February is Black History Month
Niagara Falls, Ontario holds a place in history as one of the final destinations of the renowned ‘Underground Railroad’. Enslaved people from the United States followed the Underground Railroad to find freedom in Canada. Approximately 30,000 enslaved people between 1800 and 1865 escaped into Canada from the US using this secret network of routes and safe houses from Fort Erie to Niagara-on-the-Lake. Among those who escaped was Harriet Tubman, a heroine who played a huge role in the Underground Railroad. Between 1852 and 1857, Tubman, who herself escaped to Canada, made 11 trips to liberate people despite a $40,000 reward for her capture — dead or alive.
Canada’s most poignant stories of freedom and courage can be explored through Niagara Parks’ collection of displays and monuments honouring Black Canadian history. Follow the scenic Niagara River Parkway from Fort Erie north to the shores of Lake Ontario in Niagara-on-the-Lake and learn about Niagara’s role in the legendary Underground Railroad. Stand in the spot where Harriet Tubman first crossed into Canada in 1856, witness the safe house where fugitive slaves hid from American bounty hunters and see the printing press that printed Canada’s 1793 Act Against Slavery.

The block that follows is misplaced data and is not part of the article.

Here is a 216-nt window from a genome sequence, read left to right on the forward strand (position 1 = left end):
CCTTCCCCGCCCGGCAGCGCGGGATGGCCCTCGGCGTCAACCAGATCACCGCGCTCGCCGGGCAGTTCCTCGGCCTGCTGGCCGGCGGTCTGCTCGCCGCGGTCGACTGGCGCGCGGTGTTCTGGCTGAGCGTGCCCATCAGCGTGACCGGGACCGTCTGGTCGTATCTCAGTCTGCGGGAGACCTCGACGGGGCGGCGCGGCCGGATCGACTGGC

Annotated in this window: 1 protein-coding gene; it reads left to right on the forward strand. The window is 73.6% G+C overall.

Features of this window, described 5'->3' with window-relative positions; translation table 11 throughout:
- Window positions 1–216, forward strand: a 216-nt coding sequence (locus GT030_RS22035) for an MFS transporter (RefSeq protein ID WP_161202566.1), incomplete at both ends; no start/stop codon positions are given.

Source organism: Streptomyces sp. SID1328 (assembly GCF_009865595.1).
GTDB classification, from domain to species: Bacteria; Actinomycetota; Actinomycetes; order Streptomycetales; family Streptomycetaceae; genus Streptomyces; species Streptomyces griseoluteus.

Whether driving leisurely along the Parkway or walking or cycling the 56-km (35 mi) Niagara River Recreation Trail, over 20 plaques and displays highlight some of Canada’s most historic moments that unfolded in the Niagara region. Use this map to help plan out your journey to explore Black Canadian history along the Niagara River.
Each February during Black History month, explore special exhibits, lectures and tours to honour Black Canadian History in Niagara Falls at the Niagara Falls History Museum.